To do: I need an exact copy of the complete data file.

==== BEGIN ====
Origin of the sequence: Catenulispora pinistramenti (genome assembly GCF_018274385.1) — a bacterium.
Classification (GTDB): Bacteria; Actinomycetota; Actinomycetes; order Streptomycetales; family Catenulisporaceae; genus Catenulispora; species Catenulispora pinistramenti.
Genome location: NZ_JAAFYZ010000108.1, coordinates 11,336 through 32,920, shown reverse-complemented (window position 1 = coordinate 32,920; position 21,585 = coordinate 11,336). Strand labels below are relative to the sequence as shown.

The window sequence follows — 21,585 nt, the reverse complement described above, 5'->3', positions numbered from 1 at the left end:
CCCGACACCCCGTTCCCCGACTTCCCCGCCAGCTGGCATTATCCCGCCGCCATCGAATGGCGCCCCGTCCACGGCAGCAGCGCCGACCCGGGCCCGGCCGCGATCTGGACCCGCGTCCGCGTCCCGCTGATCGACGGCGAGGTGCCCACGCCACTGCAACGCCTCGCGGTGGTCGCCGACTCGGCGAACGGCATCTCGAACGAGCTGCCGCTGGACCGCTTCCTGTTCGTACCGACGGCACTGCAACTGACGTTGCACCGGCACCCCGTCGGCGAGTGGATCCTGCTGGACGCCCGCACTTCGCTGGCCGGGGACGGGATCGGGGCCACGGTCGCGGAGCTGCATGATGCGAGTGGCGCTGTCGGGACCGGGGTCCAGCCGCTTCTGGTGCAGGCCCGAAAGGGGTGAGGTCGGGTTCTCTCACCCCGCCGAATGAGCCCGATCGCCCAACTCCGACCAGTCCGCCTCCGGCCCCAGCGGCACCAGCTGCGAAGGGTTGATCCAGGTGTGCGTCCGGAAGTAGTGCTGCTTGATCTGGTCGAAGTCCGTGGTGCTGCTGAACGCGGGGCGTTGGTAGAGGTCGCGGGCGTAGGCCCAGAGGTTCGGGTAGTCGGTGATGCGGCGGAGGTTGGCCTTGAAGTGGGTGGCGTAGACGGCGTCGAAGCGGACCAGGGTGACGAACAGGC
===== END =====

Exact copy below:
Origin of the sequence: Catenulispora pinistramenti (genome assembly GCF_018274385.1) — a bacterium.
Classification (GTDB): Bacteria; Actinomycetota; Actinomycetes; order Streptomycetales; family Catenulisporaceae; genus Catenulispora; species Catenulispora pinistramenti.
Genome location: NZ_JAAFYZ010000108.1, coordinates 11,336 through 32,920, shown reverse-complemented (window position 1 = coordinate 32,920; position 21,585 = coordinate 11,336). Strand labels below are relative to the sequence as shown.

The window sequence follows — 21,585 nt, the reverse complement described above, 5'->3', positions numbered from 1 at the left end:
CCCGACACCCCGTTCCCCGACTTCCCCGCCAGCTGGCATTATCCCGCCGCCATCGAATGGCGCCCCGTCCACGGCAGCAGCGCCGACCCGGGCCCGGCCGCGATCTGGACCCGCGTCCGCGTCCCGCTGATCGACGGCGAGGTGCCCACGCCACTGCAACGCCTCGCGGTGGTCGCCGACTCGGCGAACGGCATCTCGAACGAGCTGCCGCTGGACCGCTTCCTGTTCGTACCGACGGCACTGCAACTGACGTTGCACCGGCACCCCGTCGGCGAGTGGATCCTGCTGGACGCCCGCACTTCGCTGGCCGGGGACGGGATCGGGGCCACGGTCGCGGAGCTGCATGATGCGAGTGGCGCTGTCGGGACCGGGGTCCAGCCGCTTCTGGTGCAGGCCCGAAAGGGGTGAGGTCGGGTTCTCTCACCCCGCCGAATGAGCCCGATCGCCCAACTCCGACCAGTCCGCCTCCGGCCCCAGCGGCACCAGCTGCGAAGGGTTGATCCAGGTGTGCGTCCGGAAGTAGTGCTGCTTGATCTGGTCGAAGTCCGTGGTGCTGCTGAACGCGGGGCGTTGGTAGAGGTCGCGGGCGTAGGCCCAGAGGTTCGGGTAGTCGGTGATGCGGCGGAGGTTGGCCTTGAAGTGGGTGGCGTAGACGGCGTCGAAGCGGACCAGGGTGACGAACAGGC